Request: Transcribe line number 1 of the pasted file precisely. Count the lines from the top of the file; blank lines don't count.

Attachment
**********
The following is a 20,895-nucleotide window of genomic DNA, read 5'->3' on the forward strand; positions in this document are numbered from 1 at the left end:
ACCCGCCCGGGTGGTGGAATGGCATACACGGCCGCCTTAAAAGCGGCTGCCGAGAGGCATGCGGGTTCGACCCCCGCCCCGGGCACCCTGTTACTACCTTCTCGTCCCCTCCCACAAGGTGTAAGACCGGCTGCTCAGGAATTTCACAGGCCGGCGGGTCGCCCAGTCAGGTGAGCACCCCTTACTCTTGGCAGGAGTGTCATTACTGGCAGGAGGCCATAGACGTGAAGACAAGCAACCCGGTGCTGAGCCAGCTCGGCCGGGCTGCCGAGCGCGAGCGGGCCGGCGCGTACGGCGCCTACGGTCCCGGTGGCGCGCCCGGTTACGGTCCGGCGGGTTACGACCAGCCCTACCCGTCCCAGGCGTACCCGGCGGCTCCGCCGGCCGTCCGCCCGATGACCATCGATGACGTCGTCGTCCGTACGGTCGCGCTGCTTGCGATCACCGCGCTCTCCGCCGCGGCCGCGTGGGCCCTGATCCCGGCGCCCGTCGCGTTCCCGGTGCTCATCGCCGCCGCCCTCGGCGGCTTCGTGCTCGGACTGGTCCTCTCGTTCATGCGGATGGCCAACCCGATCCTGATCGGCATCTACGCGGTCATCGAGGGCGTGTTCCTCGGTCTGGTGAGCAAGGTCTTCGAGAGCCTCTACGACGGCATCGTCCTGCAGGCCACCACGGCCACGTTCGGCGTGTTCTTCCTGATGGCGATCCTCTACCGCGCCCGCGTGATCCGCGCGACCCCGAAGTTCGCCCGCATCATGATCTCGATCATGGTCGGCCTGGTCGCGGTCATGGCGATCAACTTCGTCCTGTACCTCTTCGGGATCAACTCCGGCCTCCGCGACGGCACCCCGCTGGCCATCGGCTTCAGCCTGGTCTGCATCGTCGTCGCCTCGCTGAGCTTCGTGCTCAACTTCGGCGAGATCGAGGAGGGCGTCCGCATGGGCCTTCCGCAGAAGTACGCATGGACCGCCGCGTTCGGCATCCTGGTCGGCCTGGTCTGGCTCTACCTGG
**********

The following is a 20,895-nucleotide window of genomic DNA, read 5'->3' on the forward strand; positions in this document are numbered from 1 at the left end: